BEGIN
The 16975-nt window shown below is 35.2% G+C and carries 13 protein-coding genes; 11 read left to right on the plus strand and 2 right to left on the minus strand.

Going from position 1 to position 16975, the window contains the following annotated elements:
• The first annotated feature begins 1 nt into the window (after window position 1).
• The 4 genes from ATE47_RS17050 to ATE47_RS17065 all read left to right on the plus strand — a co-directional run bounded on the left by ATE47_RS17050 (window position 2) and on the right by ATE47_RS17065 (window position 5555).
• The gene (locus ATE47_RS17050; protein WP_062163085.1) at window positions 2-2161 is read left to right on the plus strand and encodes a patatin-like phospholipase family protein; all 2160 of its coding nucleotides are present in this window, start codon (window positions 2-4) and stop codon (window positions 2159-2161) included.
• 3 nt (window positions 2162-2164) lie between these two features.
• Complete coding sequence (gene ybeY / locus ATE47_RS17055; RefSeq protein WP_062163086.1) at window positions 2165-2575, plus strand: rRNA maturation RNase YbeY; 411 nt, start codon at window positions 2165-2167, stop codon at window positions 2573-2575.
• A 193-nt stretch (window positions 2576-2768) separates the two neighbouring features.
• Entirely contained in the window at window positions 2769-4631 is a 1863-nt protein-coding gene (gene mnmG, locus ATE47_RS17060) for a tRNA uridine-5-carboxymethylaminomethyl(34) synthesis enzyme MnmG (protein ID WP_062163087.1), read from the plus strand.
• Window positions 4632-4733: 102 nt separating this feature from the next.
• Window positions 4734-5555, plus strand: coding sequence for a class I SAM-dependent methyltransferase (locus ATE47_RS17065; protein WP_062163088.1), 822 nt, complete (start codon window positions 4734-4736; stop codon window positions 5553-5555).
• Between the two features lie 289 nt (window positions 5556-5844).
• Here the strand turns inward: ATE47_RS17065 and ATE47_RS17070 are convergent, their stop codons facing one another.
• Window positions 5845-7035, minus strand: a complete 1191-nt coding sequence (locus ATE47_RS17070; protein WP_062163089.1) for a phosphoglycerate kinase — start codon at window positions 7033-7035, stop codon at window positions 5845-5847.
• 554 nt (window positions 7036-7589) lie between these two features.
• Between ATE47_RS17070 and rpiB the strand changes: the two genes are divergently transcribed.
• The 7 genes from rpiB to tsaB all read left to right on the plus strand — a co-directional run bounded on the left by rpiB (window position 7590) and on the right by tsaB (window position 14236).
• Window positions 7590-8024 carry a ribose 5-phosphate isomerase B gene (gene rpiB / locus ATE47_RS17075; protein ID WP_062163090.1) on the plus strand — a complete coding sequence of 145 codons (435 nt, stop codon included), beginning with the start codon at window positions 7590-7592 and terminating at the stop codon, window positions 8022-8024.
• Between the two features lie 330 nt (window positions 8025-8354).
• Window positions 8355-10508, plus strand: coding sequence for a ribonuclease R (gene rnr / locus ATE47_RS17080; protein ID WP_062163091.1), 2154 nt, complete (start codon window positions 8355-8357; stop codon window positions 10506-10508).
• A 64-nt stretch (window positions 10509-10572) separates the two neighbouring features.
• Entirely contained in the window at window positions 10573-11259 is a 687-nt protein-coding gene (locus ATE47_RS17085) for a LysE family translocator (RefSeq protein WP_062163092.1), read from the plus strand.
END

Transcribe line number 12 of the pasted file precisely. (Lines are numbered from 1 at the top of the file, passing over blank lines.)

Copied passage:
• Between the two features lie 289 nt (window positions 5556-5844).